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A national survey of UK Intensive Care Medicine (ICM) trainee experience of critically ill obstetric patients.

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A national survey of UK Intensive Care Medicine (ICM) trainee experience of critically ill obstetric patients.
L Vincent1, H Vollmer1, A Quinn2, C Waldmann3
1Oxford University Hospitals NHS Foundation Trust, 2James Cook University Hospital, 3Royal Berkshire Hospital


•The complexity of medical and obstetric complications affecting pregnant or ‘recently pregnant’ women is increasing1.
•Only 2.4:1000 peri-partum women go to ICU, but up to 1:20 require an enhanced level of care for morbidity2.
•Many ICM trainees lack exposure to these patients, due to an increasingly junior ICM workforce, greater numbers of trainees from non-anaesthetic backgrounds and the relatively low incidence of obstetric admissions to ICU3.
•With rota constraints and competing service commitments, creating opportunities to fulfill the knowledge and competencies in this field, according to the FICM syllabus, is challenging.  


•With FICM approval, a once-only national electronic survey was submitted via the FICM email list to ‘snapshot’ all currently registered ICM trainees (600) in June 2016.
•Questions explored training background and programme structures of ICM trainees, their exposure to critically ill obstetric patients and the training opportunities available in this field, at a local and regional level.


•98 trainees responded (response rate 16.3%), representing all regions of Health Education England and all grades ST3 to ST7.
•16 (16.3%) respondents were single-stem ICM trainees and 82 (83.7%) were on combined training programmes, of which 63 (76.8%) were training with anaesthetics, 5 (6.1%) with Emergency Medicine (EM) and 14 (17.1%) with Acute/General Medicine (AGM). 


•79.6% trainees had cared for ≤ 10 obstetric patients on ICU and 51% trainees had cared for ≤ 5.
•Experience managing obstetric complications varied considerably according to background specialty and was reflected in trainees’ self-perceived confidence. Fewer trainees from non-anaesthetic backgrounds ‘feel confident’ managing obstetric patients with respiratory failure, sepsis, major haemorrhage or difficult airways.
•40% medicine and single-stem trainees have never managed Pre-eclampsia. 66.7% single-stem ICM trainees, 50% EM trainees and 66.7% AGM trainees had never intubated a patient ≥ 20 weeks gestation.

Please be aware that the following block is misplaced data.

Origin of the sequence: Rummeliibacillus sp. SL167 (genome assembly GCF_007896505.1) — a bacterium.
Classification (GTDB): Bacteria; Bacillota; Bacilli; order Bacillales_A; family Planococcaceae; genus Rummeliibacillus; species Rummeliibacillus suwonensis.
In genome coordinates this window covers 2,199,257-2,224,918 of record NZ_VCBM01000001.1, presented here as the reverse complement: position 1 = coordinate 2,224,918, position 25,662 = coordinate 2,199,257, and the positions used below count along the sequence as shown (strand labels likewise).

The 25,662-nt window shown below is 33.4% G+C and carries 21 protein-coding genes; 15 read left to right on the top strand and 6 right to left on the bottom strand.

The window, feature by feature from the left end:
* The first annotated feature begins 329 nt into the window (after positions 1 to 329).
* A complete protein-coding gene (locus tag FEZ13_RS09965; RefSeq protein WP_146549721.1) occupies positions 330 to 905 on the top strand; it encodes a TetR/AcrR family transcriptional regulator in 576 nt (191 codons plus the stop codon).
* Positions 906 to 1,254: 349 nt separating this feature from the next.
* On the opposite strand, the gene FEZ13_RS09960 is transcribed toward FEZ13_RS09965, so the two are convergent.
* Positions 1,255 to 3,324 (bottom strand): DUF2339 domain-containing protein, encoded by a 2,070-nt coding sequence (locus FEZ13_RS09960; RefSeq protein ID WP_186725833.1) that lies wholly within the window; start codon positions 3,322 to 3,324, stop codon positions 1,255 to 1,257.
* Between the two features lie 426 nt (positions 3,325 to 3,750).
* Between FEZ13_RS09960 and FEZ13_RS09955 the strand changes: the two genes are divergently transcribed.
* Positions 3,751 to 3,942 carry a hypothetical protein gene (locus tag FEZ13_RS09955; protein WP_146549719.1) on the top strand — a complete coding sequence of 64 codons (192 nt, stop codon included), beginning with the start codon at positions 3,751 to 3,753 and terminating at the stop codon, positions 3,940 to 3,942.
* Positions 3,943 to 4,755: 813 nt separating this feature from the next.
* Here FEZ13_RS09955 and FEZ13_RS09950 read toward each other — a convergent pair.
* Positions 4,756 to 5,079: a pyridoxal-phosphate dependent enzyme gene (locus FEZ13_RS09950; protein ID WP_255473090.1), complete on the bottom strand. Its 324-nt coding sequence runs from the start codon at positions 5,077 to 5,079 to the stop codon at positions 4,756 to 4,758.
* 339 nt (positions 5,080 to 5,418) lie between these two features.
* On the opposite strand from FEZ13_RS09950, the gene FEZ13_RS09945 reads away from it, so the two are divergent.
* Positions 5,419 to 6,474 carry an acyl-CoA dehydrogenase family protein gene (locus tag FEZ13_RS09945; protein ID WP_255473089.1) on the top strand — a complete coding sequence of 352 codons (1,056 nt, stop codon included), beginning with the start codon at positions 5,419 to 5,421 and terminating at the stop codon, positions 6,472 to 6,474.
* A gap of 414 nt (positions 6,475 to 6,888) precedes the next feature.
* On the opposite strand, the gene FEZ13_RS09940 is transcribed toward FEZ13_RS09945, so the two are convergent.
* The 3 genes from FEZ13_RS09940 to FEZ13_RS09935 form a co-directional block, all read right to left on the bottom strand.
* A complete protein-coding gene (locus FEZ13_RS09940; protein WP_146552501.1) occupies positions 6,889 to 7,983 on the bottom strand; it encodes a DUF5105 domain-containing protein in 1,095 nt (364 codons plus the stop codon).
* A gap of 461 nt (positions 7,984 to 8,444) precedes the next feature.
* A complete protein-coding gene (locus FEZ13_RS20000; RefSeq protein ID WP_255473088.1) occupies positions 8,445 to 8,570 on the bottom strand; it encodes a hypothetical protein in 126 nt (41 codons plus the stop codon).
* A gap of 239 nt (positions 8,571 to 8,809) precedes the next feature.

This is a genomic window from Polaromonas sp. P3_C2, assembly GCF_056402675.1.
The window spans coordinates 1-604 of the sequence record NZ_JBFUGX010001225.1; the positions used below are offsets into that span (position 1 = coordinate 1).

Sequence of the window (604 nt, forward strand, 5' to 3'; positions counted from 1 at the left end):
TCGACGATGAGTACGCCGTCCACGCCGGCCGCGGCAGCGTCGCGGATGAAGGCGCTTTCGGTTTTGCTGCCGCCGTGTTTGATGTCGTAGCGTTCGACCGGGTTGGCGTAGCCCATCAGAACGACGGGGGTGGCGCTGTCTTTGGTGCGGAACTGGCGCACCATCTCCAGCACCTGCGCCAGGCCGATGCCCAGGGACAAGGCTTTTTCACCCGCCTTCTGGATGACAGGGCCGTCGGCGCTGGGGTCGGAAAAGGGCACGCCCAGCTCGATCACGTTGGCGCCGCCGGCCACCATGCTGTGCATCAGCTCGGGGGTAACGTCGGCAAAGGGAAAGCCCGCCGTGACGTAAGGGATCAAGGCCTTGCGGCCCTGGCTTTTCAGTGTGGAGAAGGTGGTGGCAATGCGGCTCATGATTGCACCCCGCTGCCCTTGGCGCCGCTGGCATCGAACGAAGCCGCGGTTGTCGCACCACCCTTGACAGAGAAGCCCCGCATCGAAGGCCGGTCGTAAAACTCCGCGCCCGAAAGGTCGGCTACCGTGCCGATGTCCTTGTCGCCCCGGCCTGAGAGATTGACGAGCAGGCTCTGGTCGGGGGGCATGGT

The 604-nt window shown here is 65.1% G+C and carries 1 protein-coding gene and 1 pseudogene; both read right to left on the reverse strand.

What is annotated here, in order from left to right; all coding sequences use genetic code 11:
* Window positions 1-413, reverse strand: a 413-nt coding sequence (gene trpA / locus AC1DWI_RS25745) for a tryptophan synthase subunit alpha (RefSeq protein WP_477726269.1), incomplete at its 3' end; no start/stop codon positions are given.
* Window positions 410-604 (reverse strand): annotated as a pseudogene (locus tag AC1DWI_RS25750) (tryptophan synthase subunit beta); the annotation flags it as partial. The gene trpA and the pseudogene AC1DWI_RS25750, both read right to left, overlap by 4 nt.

•Only 1/3 of  trainees had awareness of local (33.3%) or national (38.6%) guidelines for Maternal Critical Care.
•Most single-stem ICM trainees and those undertaking combined training with Emergency Medicine or Acute Medicine, do not feel that their MCC training needs can be met through their current programme. 
•86% trainees would be interested in attending a Maternal Critical Care simulation-based training day.


•There is marked variability in the experience in maternal critical care of trainees from different backgrounds, with many feeling their training needs are not being fulfilled.  The inconsistency in teaching and simulation provision seen, provides a strong argument for interventions to enhance education in this field.
•A poor response rate limits this survey. However, with the representative spread of training backgrounds and grades, the results may reflect the wider trainee body.
•There may be positive bias with trainees who have concerns about their training opportunities being more likely to engage with the survey. Alternatively, negative bias may result from the greater proportion of senior trainees with anaesthetic backgrounds (hence more obstetric experience) due to expansion in non-anaesthetic and single-stem ICM training posts.
•In our region there are maternal critical care teaching days (including simulation) during Stage 1/2, our recent regional ICM meeting was correspondingly themed and there are 20 non-clinical days available during Stage 3, which could be used to gain obstetric experience.  
•National multi-disciplinary simulation-based maternal critical care training days are emerging, offering unique opportunities for cross-specialty professional interaction, managing complex cases in a safe environment4. This survey endorses increased availability of such courses. 


1.Knight M et al. (MBRRACE- UK). Saving Lives, Improving Mothers’ Care. Lessons learned to inform future maternity care from the UK and Ireland Confidential Enquiries into Maternal Deaths and Morbidity 2009–12 NPEU, Oxford 2014. https://www.npeu.ox.ac.uk/downloads/files/mbrrace-uk/reports                                                      
2.Providing equity of critical and maternity care for the critically ill pregnant or recently pregnant woman.2011 https://www.rcoa.ac.uk/system/files/CSQ-ProvEqMatCritCare.pdf
4.Maternal Critical Care: A Practical Training Day for the Team (Babylifeline) http://babylifelinetraining.org.uk/home/courses/maternal-critical-care
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